Mental wandering, sometimes referred to as off-task thinking or, colloquially, going on autopilot, is the experience of thoughts not staying on a single topic, but jumping without control from one thing to another. This is particularly striking when we are engaged in a task that requires focus.
A common place for mental wandering is when we are driving a familiar route. The trip becomes an almost automatic activity that may require minimal use of the task-positive network, the brain circuitry that is activated when engaged in a particular activity that demands attention. In situations where stress is low, people do not remember what has happened in the environment, how they got home, because they were occupied with their thoughts. This is known as the disengagement hypothesis in which mental wandering is thought to reduce cortical processing of the external environment. When thoughts are unrelated to the task at hand, the brain processes both task-relevant and task-irrelevant sensory information in a less detailed way.
Neuroscientists argue about whether letting the mind go is a good thing or not. Until not so long ago, the general opinion was that letting the mind wander had a negative impact and made us unhappy. However, other scientists claimed that our mind wanders for about half of the time we are awake, and it makes no sense that such a common component of our brain’s functioning, and with such a high energy cost – the brain consumes 20% of our body’s energy – would be unproductive, counterproductive or even harmful.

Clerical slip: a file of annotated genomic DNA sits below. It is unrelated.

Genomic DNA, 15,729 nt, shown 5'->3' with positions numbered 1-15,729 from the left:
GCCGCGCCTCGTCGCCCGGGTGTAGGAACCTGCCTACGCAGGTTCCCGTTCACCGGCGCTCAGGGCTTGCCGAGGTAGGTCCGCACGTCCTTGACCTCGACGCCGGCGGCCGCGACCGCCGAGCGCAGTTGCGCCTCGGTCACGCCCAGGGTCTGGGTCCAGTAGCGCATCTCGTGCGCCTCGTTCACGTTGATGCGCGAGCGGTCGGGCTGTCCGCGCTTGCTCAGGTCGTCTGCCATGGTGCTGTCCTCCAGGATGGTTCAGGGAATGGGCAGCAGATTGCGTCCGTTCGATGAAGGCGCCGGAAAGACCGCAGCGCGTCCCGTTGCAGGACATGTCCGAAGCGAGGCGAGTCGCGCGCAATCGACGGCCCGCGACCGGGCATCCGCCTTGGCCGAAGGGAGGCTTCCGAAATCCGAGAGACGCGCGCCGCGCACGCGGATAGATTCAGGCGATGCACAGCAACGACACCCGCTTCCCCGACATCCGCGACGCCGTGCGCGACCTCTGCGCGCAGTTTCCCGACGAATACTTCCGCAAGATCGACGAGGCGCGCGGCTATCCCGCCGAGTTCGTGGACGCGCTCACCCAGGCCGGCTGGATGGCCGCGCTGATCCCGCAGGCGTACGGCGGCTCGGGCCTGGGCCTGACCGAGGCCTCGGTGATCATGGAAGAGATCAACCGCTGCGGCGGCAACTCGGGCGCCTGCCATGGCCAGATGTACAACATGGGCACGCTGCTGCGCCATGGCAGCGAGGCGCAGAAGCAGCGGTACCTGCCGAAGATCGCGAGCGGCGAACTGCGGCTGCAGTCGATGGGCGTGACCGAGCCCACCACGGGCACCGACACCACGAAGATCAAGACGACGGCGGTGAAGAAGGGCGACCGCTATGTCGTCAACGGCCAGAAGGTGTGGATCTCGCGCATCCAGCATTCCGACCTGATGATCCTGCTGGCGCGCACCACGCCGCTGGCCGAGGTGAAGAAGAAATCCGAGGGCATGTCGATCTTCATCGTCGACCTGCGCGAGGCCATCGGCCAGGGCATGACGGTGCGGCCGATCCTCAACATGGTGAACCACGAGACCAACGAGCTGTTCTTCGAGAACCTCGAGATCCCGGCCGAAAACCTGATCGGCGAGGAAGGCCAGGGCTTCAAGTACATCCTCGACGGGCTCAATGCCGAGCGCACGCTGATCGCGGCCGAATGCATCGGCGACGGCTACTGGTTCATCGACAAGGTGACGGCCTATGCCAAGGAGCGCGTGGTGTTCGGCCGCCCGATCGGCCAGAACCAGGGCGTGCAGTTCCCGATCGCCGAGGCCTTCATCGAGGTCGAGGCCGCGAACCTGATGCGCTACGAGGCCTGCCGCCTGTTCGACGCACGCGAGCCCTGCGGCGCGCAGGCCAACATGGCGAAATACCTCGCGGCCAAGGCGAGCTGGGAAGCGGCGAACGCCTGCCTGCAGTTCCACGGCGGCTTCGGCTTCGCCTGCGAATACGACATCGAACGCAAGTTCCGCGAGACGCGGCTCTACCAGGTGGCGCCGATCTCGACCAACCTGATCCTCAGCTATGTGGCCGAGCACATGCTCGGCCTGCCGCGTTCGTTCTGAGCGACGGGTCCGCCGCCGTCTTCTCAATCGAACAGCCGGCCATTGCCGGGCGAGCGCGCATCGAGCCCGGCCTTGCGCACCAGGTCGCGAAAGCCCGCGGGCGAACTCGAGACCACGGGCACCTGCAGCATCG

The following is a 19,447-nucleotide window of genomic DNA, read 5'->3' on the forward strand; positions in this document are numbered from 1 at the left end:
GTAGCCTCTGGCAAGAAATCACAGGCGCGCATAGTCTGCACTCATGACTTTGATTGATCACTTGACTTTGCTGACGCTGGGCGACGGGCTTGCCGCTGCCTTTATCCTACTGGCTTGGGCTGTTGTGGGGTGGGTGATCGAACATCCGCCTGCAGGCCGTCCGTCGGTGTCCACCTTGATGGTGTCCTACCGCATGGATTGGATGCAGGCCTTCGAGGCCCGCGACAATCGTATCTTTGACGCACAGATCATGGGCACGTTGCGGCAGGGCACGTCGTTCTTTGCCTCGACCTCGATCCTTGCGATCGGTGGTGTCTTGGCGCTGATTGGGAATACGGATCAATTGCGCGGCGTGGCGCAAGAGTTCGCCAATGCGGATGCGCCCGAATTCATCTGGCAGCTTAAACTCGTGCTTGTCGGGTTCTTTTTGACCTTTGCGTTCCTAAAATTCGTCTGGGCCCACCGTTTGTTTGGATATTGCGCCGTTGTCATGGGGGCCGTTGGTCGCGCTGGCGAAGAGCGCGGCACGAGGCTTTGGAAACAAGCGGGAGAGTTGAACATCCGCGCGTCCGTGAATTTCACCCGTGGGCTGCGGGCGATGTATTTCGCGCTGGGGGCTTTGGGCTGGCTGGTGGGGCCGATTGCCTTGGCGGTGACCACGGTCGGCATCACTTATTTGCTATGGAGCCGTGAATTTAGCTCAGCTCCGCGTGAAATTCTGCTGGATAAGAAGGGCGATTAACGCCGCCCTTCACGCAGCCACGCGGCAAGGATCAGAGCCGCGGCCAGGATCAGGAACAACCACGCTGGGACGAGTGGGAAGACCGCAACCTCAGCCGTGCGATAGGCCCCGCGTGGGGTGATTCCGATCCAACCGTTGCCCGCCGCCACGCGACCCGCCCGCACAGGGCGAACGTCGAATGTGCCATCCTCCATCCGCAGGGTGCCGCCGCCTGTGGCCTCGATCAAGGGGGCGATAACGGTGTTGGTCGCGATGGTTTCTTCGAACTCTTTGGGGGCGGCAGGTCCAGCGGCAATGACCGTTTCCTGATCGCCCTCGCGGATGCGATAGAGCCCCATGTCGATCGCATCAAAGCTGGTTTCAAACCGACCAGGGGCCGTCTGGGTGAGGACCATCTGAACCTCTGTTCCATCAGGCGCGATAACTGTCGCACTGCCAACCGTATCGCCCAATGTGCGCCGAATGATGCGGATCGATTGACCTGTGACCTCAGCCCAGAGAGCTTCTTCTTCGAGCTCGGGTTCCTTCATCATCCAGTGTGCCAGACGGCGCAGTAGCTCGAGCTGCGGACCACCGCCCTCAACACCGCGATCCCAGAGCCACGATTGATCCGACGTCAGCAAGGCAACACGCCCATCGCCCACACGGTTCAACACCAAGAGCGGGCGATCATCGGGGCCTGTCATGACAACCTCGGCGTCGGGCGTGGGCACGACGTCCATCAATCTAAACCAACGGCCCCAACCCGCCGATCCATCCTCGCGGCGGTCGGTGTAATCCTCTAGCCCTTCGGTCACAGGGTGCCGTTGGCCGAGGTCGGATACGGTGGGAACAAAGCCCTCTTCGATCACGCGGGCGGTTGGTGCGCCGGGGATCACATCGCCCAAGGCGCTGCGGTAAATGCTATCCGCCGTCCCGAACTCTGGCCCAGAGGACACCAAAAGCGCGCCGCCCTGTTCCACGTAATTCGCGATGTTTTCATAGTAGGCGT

Kam and her group at UC Berkeley have designed a system to track our thoughts and determine whether they are focused on a task or wandering 1. They have found that the mind rarely sits still when left alone, but trains of thought can unfold in very different ways. The research group combined electrophysiological recording with sampling of 39 adults to assess mental activity in four types of thoughts: task-related, free, deliberately constrained, and automatically constrained. They then gave them tedious tasks and measured their brain activity with an EEG, a machine that records their brain waves using electrodes placed on the head. When the participants completed the boring tasks, they rated their thoughts on a scale of 1 to 7, reporting whether their thoughts were about the task, freely moving, deliberately constrained, or automatically constrained. The researchers then matched the responses with recordings of brain activity. The brain signals were different: the P3 wave of the parietal cortex, the lateral area of the brain, was higher for task-related relative to non-task-related thoughts, while the frontal P3 of the frontal cortex, the rostral area of the brain, increased for deliberately constrained compared to unconstrained thoughts. Increased frontal alpha power was observed during free-motion thoughts compared to non-free-motion thoughts. Alpha power variability increased for non-task, free-motion, and unconstrained thoughts. These findings indicate that the four types of thoughts have distinct electrophysiological signatures, suggesting that the method employed captures the heterogeneity of our ongoing thoughts. From their results, the researchers concluded that mental wandering is an important cognitive process, is good for us, and can lead to new ideas or innovations.